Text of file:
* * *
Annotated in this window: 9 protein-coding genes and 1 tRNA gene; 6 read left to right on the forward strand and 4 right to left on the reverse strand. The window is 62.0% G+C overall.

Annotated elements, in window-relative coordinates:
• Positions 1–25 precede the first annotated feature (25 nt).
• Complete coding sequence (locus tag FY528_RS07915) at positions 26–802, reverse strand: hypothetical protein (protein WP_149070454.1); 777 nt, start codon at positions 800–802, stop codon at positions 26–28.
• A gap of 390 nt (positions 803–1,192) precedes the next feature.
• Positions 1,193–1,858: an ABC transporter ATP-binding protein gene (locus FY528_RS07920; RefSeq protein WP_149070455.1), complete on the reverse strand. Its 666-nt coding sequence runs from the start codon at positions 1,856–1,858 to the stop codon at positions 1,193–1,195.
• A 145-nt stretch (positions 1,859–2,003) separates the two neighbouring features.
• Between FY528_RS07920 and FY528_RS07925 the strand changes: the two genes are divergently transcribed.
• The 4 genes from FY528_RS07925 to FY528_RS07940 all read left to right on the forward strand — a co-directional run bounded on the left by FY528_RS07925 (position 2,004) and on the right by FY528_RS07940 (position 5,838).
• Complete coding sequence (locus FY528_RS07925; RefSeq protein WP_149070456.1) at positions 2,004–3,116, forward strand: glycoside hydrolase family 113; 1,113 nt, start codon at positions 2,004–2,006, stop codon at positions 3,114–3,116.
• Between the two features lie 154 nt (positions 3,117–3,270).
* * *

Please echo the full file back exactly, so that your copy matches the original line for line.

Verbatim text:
Annotated in this window: 9 protein-coding genes and 1 tRNA gene; 6 read left to right on the forward strand and 4 right to left on the reverse strand. The window is 62.0% G+C overall.

Annotated elements, in window-relative coordinates:
• Positions 1–25 precede the first annotated feature (25 nt).
• Complete coding sequence (locus tag FY528_RS07915) at positions 26–802, reverse strand: hypothetical protein (protein WP_149070454.1); 777 nt, start codon at positions 800–802, stop codon at positions 26–28.
• A gap of 390 nt (positions 803–1,192) precedes the next feature.
• Positions 1,193–1,858: an ABC transporter ATP-binding protein gene (locus FY528_RS07920; RefSeq protein WP_149070455.1), complete on the reverse strand. Its 666-nt coding sequence runs from the start codon at positions 1,856–1,858 to the stop codon at positions 1,193–1,195.
• A 145-nt stretch (positions 1,859–2,003) separates the two neighbouring features.
• Between FY528_RS07920 and FY528_RS07925 the strand changes: the two genes are divergently transcribed.
• The 4 genes from FY528_RS07925 to FY528_RS07940 all read left to right on the forward strand — a co-directional run bounded on the left by FY528_RS07925 (position 2,004) and on the right by FY528_RS07940 (position 5,838).
• Complete coding sequence (locus FY528_RS07925; RefSeq protein WP_149070456.1) at positions 2,004–3,116, forward strand: glycoside hydrolase family 113; 1,113 nt, start codon at positions 2,004–2,006, stop codon at positions 3,114–3,116.
• Between the two features lie 154 nt (positions 3,117–3,270).